The Easiest Way to Make Thanksgiving Gravy
The key is separating out the fat (so your gravy isn’t greasy), deglazing the pan (to catch all those delicious browned bits) and reducing until nicely thickened.
The turkey is roasted and resting on the cutting board. Now it’s time to turn those pan drippings into liquid gold, aka, the gravy. Follow these step-by-step instructions for a foolproof pan sauce guests will keep coming back for. The guide below is for the Classic Turkey Gravy recipe:
1. Line a large glass measure with a ziplock bag. Carefully pour the drippings from the roasting pan into the bag. Wait about 10 minutes—the fat will rise to the top. Lift the bag out of the glass measure and snip a small hole in the bottom corner. Immediately pinch the hole closed. Let the juices drain slowly from the hole into the empty glass measure, pinching the hole closed again just as the fat layer reaches the bottom of the bag. Discard the bag with the fat.
2. Place the roasting pan over medium or medium-high heat on your stove and add the liquid. Use a wooden spoon to scrape up the browned bits, called fond, in the pan. You don’t want to boil the liquid just yet—the gravy will reduce once simmered in the saucepan. This step is simply to free the delicious bits from the roasting process (and make the pan much easier to clean).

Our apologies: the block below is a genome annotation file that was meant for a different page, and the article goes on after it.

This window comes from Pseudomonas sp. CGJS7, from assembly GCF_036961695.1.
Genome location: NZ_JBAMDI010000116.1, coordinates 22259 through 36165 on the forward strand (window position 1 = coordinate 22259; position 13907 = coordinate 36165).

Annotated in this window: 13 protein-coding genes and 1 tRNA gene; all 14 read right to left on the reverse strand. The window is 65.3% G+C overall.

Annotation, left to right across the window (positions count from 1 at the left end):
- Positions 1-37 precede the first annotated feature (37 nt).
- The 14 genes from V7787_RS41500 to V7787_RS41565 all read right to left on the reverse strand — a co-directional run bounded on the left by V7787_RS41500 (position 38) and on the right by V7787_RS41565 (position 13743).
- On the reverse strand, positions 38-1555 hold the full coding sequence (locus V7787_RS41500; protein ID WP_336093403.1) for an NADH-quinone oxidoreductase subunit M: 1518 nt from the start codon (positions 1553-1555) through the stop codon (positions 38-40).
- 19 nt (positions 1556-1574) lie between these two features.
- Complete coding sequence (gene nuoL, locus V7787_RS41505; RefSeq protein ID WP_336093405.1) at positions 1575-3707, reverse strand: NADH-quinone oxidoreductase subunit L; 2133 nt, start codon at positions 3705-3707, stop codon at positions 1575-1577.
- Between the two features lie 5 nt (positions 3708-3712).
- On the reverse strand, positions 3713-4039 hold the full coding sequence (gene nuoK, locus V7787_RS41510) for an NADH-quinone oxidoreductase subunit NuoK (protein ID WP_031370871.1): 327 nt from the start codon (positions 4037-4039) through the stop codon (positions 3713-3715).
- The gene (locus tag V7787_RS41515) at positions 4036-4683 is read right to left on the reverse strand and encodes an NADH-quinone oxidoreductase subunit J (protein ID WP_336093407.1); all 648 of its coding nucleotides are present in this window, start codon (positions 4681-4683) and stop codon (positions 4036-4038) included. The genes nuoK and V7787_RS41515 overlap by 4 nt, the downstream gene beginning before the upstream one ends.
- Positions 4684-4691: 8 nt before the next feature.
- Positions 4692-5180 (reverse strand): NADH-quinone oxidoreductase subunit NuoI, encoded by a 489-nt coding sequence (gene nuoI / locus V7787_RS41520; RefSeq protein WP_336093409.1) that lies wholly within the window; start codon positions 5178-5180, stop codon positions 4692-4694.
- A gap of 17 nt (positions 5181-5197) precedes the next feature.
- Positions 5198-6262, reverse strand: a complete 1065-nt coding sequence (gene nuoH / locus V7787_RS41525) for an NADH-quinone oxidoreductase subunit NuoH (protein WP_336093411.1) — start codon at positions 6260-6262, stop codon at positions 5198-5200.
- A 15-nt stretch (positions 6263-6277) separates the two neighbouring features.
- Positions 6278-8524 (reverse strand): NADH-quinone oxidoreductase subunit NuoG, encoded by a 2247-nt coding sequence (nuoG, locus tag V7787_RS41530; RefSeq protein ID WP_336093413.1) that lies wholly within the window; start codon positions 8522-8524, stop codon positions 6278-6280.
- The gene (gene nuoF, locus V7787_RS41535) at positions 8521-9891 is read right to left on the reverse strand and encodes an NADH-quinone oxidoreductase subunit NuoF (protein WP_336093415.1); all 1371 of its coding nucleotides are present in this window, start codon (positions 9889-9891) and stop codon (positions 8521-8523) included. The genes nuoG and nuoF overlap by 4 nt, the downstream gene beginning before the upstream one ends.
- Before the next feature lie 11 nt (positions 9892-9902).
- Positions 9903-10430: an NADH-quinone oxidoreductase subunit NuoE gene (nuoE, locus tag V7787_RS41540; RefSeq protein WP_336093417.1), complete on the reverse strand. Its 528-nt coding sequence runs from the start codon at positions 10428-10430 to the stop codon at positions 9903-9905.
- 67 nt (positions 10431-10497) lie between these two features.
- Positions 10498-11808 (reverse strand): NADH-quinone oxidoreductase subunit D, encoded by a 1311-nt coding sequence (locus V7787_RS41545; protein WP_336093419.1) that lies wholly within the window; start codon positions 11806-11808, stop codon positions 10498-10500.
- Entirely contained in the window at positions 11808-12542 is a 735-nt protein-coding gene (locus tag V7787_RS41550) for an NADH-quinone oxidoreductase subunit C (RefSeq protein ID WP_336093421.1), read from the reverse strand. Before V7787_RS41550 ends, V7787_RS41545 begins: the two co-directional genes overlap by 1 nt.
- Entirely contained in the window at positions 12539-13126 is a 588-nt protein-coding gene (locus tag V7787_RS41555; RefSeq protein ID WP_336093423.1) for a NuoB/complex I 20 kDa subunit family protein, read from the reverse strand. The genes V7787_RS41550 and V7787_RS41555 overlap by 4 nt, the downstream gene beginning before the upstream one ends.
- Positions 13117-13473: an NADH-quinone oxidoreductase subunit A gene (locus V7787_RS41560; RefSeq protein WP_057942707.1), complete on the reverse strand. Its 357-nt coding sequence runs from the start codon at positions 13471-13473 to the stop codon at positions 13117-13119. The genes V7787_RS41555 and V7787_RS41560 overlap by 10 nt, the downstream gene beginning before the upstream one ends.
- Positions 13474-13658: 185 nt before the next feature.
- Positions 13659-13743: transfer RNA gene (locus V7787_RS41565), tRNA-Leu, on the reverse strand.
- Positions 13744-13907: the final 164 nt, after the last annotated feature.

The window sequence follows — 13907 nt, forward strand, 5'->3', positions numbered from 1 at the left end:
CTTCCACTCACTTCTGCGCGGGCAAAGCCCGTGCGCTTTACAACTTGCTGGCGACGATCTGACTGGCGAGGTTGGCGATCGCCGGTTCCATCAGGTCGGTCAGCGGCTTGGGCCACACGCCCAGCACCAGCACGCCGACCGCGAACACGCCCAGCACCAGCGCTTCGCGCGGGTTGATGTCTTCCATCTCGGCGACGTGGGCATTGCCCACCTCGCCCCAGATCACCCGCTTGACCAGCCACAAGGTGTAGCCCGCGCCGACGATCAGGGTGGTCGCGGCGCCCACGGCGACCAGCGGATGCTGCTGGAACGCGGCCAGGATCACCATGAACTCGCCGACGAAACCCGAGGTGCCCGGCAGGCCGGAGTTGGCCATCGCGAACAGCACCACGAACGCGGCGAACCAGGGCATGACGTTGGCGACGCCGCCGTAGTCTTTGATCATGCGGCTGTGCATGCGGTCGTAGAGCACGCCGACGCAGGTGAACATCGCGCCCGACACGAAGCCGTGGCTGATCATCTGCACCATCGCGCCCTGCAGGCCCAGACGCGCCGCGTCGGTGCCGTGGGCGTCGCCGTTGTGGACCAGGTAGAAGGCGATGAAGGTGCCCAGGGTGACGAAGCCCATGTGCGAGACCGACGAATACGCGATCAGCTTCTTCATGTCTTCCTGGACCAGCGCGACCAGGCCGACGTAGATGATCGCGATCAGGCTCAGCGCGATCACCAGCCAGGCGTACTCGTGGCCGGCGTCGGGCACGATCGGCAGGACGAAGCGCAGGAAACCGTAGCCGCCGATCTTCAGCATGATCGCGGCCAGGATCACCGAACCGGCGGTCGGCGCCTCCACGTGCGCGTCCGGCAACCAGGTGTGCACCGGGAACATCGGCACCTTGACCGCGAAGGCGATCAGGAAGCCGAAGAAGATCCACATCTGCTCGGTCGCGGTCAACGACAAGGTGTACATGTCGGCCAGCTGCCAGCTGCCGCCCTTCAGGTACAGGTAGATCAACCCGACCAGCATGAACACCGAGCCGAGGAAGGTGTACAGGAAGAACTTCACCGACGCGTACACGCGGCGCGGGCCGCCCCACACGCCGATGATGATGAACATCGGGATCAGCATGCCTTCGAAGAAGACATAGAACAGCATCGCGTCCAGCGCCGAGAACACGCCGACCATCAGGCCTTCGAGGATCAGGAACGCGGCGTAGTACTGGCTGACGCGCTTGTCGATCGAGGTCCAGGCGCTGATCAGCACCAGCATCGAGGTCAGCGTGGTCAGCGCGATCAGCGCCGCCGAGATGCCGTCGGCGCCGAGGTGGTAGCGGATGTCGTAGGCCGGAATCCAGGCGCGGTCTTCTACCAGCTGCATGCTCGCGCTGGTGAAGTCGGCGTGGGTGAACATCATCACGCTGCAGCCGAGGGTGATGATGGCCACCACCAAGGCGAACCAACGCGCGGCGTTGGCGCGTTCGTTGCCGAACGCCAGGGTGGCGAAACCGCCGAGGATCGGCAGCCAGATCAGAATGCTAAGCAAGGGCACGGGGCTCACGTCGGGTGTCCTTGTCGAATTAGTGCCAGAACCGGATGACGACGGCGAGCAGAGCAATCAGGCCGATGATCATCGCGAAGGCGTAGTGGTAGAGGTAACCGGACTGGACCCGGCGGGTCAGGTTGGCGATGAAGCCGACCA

3. Pour the liquid through a fine mesh sieve into a small saucepan to remove any bits of meat or skin. Add the remaining liquid and simmer until reduced, about 8 to 10 minutes. Dip a metal spoon into the gravy. If you can run your finger down the back of the spoon and it leaves a clear trail, the gravy is ready. Remove from the heat and stir in fresh thyme. Pour into your favorite gravy boat before bringing to the table.
RELATED: 3 Techniques That Guarantee a Perfect Turkey Every TimeWant more gravy with that turkey? Use the same steps above for Gravy Bordelaise or Maple-Pepper Gravy to add variety to the dinner table. This article originally appeared on CookingLight.com.